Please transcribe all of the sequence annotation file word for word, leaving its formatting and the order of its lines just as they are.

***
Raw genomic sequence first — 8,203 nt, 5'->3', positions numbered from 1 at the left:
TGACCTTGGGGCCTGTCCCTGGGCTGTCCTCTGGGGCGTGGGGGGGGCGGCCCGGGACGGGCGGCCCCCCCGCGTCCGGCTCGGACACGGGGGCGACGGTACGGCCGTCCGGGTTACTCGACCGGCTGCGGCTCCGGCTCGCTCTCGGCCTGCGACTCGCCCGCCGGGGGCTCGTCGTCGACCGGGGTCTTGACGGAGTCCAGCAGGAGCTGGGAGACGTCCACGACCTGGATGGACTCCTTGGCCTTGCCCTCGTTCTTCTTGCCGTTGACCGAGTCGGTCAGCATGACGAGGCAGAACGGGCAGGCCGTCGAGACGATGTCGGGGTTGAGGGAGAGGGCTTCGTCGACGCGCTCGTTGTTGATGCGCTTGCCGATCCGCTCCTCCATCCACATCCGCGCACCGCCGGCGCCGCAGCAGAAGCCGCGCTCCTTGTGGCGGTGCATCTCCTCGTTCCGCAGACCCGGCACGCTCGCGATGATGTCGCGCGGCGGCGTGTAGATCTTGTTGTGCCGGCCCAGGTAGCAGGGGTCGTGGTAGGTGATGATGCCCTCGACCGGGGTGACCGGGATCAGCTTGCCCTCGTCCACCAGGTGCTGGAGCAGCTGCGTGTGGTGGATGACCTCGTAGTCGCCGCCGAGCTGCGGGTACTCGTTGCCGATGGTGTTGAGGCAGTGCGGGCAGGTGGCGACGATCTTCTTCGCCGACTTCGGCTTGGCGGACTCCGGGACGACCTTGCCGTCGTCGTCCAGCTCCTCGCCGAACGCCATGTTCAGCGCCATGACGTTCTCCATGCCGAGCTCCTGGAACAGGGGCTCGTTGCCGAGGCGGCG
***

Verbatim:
Raw genomic sequence first — 8,203 nt, 5'->3', positions numbered from 1 at the left:
TGACCTTGGGGCCTGTCCCTGGGCTGTCCTCTGGGGCGTGGGGGGGGCGGCCCGGGACGGGCGGCCCCCCCGCGTCCGGCTCGGACACGGGGGCGACGGTACGGCCGTCCGGGTTACTCGACCGGCTGCGGCTCCGGCTCGCTCTCGGCCTGCGACTCGCCCGCCGGGGGCTCGTCGTCGACCGGGGTCTTGACGGAGTCCAGCAGGAGCTGGGAGACGTCCACGACCTGGATGGACTCCTTGGCCTTGCCCTCGTTCTTCTTGCCGTTGACCGAGTCGGTCAGCATGACGAGGCAGAACGGGCAGGCCGTCGAGACGATGTCGGGGTTGAGGGAGAGGGCTTCGTCGACGCGCTCGTTGTTGATGCGCTTGCCGATCCGCTCCTCCATCCACATCCGCGCACCGCCGGCGCCGCAGCAGAAGCCGCGCTCCTTGTGGCGGTGCATCTCCTCGTTCCGCAGACCCGGCACGCTCGCGATGATGTCGCGCGGCGGCGTGTAGATCTTGTTGTGCCGGCCCAGGTAGCAGGGGTCGTGGTAGGTGATGATGCCCTCGACCGGGGTGACCGGGATCAGCTTGCCCTCGTCCACCAGGTGCTGGAGCAGCTGCGTGTGGTGGATGACCTCGTAGTCGCCGCCGAGCTGCGGGTACTCGTTGCCGATGGTGTTGAGGCAGTGCGGGCAGGTGGCGACGATCTTCTTCGCCGACTTCGGCTTGGCGGACTCCGGGACGACCTTGCCGTCGTCGTCCAGCTCCTCGCCGAACGCCATGTTCAGCGCCATGACGTTCTCCATGCCGAGCTCCTGGAACAGGGGCTCGTTGCCGAGGCGGCG